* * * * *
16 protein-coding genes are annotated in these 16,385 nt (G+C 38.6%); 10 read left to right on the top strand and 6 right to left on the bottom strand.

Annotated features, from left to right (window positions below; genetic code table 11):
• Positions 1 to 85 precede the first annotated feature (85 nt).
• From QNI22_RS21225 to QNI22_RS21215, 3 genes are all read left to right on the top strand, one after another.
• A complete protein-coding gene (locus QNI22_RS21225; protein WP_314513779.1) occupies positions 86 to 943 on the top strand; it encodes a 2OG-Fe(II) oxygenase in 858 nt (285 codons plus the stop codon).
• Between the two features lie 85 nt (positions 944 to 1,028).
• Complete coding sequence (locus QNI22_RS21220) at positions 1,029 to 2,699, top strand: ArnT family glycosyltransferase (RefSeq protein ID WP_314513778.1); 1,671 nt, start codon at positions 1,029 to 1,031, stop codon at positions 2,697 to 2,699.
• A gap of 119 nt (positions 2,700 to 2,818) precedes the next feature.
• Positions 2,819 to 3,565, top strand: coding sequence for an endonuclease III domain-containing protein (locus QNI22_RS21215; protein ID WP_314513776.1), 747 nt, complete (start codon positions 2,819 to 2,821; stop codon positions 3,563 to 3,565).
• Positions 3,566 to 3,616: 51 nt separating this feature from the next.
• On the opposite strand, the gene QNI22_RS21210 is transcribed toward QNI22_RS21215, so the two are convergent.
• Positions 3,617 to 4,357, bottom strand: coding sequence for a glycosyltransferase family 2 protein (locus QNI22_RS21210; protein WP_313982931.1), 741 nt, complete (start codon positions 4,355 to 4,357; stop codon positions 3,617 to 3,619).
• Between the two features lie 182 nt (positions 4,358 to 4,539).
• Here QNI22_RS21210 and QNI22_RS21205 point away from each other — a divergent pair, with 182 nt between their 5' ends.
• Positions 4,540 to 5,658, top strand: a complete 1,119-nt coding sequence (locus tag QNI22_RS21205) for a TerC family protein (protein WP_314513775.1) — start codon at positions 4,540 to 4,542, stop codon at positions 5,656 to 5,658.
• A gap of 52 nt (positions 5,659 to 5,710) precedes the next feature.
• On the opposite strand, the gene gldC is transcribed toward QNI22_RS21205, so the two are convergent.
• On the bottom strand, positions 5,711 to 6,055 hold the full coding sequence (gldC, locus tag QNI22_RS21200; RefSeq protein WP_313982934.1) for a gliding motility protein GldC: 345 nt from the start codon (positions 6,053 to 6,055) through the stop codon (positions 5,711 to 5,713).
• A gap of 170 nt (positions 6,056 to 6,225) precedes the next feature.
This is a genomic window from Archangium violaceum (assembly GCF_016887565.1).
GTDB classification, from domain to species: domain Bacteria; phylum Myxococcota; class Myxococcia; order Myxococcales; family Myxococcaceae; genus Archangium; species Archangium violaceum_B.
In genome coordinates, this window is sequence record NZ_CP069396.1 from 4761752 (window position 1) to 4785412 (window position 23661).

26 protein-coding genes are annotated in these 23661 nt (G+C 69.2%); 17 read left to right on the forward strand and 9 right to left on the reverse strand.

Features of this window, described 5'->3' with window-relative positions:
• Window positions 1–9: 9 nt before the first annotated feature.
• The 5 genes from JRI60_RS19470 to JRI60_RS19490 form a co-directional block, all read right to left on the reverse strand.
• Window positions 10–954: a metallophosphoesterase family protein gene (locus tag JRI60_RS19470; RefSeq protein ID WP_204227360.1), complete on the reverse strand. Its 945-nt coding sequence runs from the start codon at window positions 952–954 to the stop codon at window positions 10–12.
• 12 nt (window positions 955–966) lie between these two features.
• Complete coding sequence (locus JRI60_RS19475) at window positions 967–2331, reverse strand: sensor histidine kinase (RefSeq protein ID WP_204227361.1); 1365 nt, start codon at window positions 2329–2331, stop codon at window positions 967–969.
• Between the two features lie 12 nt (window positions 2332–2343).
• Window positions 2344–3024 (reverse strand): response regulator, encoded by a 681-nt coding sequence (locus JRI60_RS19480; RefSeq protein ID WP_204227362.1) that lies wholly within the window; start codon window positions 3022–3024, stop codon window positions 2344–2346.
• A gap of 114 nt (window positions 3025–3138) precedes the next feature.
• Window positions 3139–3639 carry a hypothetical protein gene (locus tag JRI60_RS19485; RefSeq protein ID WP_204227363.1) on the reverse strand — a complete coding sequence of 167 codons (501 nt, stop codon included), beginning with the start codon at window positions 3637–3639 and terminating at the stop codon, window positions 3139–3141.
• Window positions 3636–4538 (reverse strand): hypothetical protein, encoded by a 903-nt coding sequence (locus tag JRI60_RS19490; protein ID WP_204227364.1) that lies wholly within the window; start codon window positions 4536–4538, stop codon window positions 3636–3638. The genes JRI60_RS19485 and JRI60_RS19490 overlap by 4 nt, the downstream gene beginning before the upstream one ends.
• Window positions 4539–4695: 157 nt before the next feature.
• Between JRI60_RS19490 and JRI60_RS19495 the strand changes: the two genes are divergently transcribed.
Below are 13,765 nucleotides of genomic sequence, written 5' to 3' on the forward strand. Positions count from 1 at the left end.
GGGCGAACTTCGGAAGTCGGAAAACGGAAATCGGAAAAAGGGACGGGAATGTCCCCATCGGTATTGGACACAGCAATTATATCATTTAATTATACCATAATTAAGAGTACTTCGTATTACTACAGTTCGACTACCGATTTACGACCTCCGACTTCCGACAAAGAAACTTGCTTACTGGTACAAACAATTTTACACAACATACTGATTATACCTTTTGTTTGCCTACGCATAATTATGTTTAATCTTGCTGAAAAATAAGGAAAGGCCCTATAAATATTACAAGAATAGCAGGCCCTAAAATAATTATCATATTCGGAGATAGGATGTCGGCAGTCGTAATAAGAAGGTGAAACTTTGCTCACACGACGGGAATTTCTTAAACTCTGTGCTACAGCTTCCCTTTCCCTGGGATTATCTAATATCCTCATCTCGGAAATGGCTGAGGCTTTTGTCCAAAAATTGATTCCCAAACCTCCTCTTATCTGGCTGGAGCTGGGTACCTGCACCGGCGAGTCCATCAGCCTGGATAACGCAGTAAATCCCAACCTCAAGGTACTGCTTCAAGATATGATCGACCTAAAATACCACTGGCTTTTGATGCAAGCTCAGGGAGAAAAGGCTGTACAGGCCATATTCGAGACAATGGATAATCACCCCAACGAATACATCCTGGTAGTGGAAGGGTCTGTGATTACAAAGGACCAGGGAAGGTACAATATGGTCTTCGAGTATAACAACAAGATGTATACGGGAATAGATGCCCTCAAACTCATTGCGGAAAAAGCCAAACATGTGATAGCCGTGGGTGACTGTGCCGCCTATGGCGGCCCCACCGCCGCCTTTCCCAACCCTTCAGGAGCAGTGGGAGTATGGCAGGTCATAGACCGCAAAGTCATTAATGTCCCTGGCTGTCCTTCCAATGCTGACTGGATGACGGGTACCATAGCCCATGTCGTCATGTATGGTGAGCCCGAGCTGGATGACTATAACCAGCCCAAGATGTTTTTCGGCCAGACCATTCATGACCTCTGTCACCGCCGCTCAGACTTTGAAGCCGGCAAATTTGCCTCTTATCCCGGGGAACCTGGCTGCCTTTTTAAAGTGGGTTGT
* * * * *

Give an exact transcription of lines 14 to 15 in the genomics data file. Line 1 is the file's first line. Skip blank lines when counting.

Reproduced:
• Here QNI22_RS21210 and QNI22_RS21205 point away from each other — a divergent pair, with 182 nt between their 5' ends.
• Positions 4,540 to 5,658, top strand: a complete 1,119-nt coding sequence (locus tag QNI22_RS21205) for a TerC family protein (protein WP_314513775.1) — start codon at positions 4,540 to 4,542, stop codon at positions 5,656 to 5,658.